I am State Senator Liz Krueger and I represent the 26th Senate District, which includes Midtown and the East Side of Manhattan. I am here today to express my opposition to the proposed reduction in the frequency of service on the M15 line, which runs along First and Second Avenues in my district. It is clear that this reduction is related to the introduction of articulated buses on this line. As I have previously expressed in correspondence with the MTA, I am concerned that articulated buses, with increased headway, fewer buses being deployed, and longer journey times, effectively constitutes a reduction in service for my constituents. The MTA’s plan involves cutting the number of buses dispatched per hour, so that, according to the MTA’s own numbers, riders traveling to work in the morning will endure 60 percent longer waits in between buses.
The East Side of Manhattan has long been underserved by New York’s public transportation network. While most residents on the West Side live within a few blocks of a subway, those living on East End Avenue must walk five long avenues to the Lexington line. MTA officials predict the Second Avenue subway will not be complete until 2020, and, until then, buses will continue to be a primary mode of transportation for commuters and elderly and handicapped residents of the East Side.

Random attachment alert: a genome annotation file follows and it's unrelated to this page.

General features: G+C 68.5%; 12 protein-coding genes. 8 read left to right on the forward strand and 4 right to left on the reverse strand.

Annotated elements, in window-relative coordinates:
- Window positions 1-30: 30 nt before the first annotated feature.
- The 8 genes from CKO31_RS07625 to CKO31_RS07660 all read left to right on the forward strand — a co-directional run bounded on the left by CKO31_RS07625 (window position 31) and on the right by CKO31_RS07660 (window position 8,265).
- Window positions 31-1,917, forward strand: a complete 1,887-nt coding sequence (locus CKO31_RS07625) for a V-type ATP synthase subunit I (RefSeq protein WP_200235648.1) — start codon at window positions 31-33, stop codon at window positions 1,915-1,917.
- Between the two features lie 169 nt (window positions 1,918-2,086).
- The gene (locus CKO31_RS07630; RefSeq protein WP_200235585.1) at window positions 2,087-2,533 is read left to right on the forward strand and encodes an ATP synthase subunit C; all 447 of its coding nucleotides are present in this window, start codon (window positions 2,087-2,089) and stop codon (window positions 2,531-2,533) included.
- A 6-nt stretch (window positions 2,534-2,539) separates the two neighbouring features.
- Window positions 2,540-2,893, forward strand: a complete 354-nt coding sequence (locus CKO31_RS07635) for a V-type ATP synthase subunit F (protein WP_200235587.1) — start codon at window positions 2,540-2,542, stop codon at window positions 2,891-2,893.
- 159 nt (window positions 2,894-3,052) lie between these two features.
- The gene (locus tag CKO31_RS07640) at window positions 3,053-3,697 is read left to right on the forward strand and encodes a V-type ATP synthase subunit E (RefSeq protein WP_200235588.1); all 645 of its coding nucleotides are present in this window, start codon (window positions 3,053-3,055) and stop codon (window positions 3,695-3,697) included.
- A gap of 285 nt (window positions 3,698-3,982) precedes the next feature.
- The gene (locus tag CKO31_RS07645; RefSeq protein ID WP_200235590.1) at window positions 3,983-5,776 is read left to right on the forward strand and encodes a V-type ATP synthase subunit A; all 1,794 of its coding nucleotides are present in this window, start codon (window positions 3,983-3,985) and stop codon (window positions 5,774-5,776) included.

The longer wait time and larger buses are significant. Boarding already accounts for 30 percent of time spent on New York City buses, and riders rate slow service as the number one problem on city buses. Bus riders will not only be waiting longer for their buses, they will be waiting longer for passengers to board the bus, resulting in a longer commute. While the MTA contends that more riders will be served by larger buses, I believe the negative impacts articulated buses will have on service will aggravate my constituents and result in decreased ridership.
I have several other concerns regarding articulated buses. Constituents have reported that people in wheelchairs have great difficulty boarding articulated buses and maneuvering around the fare collection device and seated passengers in order to reach the securement area. Furthermore, the fact that the articulated buses bought by the MTA do not utilize green technology undermines efforts to reduce air pollution in New York City.
The economic development of this city is tied to our ability to create attractive, rapid public transportation systems to serve our dense neighborhoods. The MTA’s decision to reduce service frequency will inevitably result in decreased ridership. I encourage the MTA to examine alternatives such as Bus Rapid Transit, a system that has been successfully implemented in cities across the world that could enhance the speed and reliability of bus transportation while saving the MTA millions of dollars.
I urge the MTA Board to reject this proposal and preserve current frequency of service on the M15 line. Furthermore, I once again urge the MTA to reconsider its decision to increase its reliance on articulated buses, which do not meet the needs of riders, and which are not well adapted to the crowded streets of New York City. Thank you for allowing me to speak on this very important issue.